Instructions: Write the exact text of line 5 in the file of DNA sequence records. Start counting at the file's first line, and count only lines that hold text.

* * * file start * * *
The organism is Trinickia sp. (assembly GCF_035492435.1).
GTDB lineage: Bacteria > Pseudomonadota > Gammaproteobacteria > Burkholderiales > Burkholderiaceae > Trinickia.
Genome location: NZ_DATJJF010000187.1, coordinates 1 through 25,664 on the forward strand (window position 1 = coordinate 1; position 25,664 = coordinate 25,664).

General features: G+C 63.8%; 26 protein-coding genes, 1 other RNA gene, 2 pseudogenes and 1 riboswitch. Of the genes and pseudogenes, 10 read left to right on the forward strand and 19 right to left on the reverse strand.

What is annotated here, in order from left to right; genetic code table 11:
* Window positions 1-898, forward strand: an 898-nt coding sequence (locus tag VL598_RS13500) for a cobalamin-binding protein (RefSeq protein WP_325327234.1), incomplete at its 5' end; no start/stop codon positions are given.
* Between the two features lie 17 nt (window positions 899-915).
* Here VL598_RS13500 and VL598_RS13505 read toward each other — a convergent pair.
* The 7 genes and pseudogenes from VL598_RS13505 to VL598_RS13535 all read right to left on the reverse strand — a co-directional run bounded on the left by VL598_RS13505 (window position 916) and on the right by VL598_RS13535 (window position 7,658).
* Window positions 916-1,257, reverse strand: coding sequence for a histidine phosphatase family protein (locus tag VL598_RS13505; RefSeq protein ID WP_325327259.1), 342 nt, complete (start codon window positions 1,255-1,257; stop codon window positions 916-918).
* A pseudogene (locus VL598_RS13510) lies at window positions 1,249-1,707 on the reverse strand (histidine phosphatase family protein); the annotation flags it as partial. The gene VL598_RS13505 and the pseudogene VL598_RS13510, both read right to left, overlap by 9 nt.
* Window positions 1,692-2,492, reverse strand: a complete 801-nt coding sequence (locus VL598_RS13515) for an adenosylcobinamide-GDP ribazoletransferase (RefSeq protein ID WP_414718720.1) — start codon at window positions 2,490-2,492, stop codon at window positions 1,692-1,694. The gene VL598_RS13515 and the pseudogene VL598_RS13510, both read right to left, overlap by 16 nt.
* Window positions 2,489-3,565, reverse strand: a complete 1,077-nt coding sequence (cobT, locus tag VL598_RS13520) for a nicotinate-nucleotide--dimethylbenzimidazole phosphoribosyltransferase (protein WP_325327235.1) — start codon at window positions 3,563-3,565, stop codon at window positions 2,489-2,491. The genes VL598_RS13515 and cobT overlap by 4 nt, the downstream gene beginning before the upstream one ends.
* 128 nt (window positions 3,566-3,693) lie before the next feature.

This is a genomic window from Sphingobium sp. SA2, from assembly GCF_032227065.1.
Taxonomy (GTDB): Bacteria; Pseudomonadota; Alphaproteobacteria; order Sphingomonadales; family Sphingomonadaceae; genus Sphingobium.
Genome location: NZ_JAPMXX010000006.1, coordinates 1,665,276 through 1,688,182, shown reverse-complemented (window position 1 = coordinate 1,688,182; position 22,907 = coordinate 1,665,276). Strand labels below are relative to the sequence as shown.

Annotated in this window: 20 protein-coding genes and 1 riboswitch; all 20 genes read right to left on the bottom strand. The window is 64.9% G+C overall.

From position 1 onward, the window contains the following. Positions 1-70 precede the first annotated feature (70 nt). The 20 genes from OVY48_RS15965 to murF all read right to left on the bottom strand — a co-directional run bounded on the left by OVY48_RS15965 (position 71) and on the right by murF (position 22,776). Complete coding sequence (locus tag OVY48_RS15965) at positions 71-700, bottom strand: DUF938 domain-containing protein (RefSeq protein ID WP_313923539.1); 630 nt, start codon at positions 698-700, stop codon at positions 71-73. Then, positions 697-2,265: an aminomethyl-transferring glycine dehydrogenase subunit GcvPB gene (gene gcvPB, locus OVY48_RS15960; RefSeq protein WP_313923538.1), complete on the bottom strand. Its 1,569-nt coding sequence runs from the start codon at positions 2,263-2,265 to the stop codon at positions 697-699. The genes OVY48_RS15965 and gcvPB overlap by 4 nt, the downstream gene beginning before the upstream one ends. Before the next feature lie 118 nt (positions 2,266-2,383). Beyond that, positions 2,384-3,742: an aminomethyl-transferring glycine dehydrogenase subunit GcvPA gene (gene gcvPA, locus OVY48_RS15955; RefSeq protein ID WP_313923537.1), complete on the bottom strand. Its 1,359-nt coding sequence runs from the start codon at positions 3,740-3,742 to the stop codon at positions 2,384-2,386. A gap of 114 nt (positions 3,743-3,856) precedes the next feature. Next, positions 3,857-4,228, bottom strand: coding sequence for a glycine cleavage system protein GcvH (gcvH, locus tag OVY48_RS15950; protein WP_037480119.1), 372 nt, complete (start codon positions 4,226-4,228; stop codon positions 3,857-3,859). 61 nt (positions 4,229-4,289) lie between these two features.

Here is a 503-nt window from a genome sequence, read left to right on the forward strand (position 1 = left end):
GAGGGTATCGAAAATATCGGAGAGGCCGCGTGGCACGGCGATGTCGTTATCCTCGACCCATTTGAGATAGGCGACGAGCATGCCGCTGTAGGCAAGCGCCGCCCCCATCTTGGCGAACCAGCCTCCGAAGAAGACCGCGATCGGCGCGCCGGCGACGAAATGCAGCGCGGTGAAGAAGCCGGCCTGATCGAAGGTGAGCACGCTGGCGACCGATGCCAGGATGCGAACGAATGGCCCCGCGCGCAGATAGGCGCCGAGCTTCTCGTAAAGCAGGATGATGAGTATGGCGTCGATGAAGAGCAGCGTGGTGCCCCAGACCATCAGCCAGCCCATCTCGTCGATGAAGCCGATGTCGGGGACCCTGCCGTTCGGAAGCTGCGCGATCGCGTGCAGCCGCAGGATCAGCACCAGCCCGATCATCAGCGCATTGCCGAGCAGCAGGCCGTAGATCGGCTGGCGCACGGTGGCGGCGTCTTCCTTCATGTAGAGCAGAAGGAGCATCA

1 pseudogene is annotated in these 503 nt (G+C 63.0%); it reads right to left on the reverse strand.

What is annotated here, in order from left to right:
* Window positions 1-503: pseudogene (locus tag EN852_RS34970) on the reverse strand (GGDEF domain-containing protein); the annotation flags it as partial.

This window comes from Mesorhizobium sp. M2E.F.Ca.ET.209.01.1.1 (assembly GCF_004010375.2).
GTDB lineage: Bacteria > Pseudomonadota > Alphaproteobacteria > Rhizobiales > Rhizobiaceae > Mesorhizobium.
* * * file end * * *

What is annotated here, in order from left to right; genetic code table 11: